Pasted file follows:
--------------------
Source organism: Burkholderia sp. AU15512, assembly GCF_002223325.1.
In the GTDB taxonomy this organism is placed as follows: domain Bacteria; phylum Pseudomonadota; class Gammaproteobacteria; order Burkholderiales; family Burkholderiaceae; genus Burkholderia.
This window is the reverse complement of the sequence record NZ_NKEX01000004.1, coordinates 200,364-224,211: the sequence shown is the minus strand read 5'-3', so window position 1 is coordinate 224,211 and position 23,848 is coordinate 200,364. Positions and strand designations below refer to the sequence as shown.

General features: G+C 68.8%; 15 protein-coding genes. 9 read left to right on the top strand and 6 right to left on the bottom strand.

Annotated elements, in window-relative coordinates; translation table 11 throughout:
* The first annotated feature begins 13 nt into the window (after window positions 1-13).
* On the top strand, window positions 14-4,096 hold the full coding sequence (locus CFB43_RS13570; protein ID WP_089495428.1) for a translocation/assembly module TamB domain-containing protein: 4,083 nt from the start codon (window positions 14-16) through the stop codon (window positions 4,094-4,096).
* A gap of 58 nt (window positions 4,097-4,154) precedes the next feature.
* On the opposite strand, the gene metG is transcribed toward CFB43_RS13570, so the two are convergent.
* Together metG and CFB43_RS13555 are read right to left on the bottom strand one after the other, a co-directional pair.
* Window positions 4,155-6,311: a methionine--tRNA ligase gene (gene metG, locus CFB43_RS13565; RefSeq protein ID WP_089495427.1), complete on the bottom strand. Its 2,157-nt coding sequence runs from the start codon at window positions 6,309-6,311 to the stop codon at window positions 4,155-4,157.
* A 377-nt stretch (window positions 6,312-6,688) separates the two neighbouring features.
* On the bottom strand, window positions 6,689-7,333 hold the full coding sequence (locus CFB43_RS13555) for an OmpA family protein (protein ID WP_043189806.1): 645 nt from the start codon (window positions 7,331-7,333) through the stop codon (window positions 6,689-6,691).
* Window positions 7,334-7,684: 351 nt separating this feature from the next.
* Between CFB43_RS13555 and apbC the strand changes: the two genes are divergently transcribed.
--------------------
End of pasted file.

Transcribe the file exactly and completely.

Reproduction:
Source organism: Burkholderia sp. AU15512, assembly GCF_002223325.1.
In the GTDB taxonomy this organism is placed as follows: domain Bacteria; phylum Pseudomonadota; class Gammaproteobacteria; order Burkholderiales; family Burkholderiaceae; genus Burkholderia.
This window is the reverse complement of the sequence record NZ_NKEX01000004.1, coordinates 200,364-224,211: the sequence shown is the minus strand read 5'-3', so window position 1 is coordinate 224,211 and position 23,848 is coordinate 200,364. Positions and strand designations below refer to the sequence as shown.

General features: G+C 68.8%; 15 protein-coding genes. 9 read left to right on the top strand and 6 right to left on the bottom strand.

Annotated elements, in window-relative coordinates; translation table 11 throughout:
* The first annotated feature begins 13 nt into the window (after window positions 1-13).
* On the top strand, window positions 14-4,096 hold the full coding sequence (locus CFB43_RS13570; protein ID WP_089495428.1) for a translocation/assembly module TamB domain-containing protein: 4,083 nt from the start codon (window positions 14-16) through the stop codon (window positions 4,094-4,096).
* A gap of 58 nt (window positions 4,097-4,154) precedes the next feature.
* On the opposite strand, the gene metG is transcribed toward CFB43_RS13570, so the two are convergent.
* Together metG and CFB43_RS13555 are read right to left on the bottom strand one after the other, a co-directional pair.
* Window positions 4,155-6,311: a methionine--tRNA ligase gene (gene metG, locus CFB43_RS13565; RefSeq protein ID WP_089495427.1), complete on the bottom strand. Its 2,157-nt coding sequence runs from the start codon at window positions 6,309-6,311 to the stop codon at window positions 4,155-4,157.
* A 377-nt stretch (window positions 6,312-6,688) separates the two neighbouring features.
* On the bottom strand, window positions 6,689-7,333 hold the full coding sequence (locus CFB43_RS13555) for an OmpA family protein (protein ID WP_043189806.1): 645 nt from the start codon (window positions 7,331-7,333) through the stop codon (window positions 6,689-6,691).
* Window positions 7,334-7,684: 351 nt separating this feature from the next.
* Between CFB43_RS13555 and apbC the strand changes: the two genes are divergently transcribed.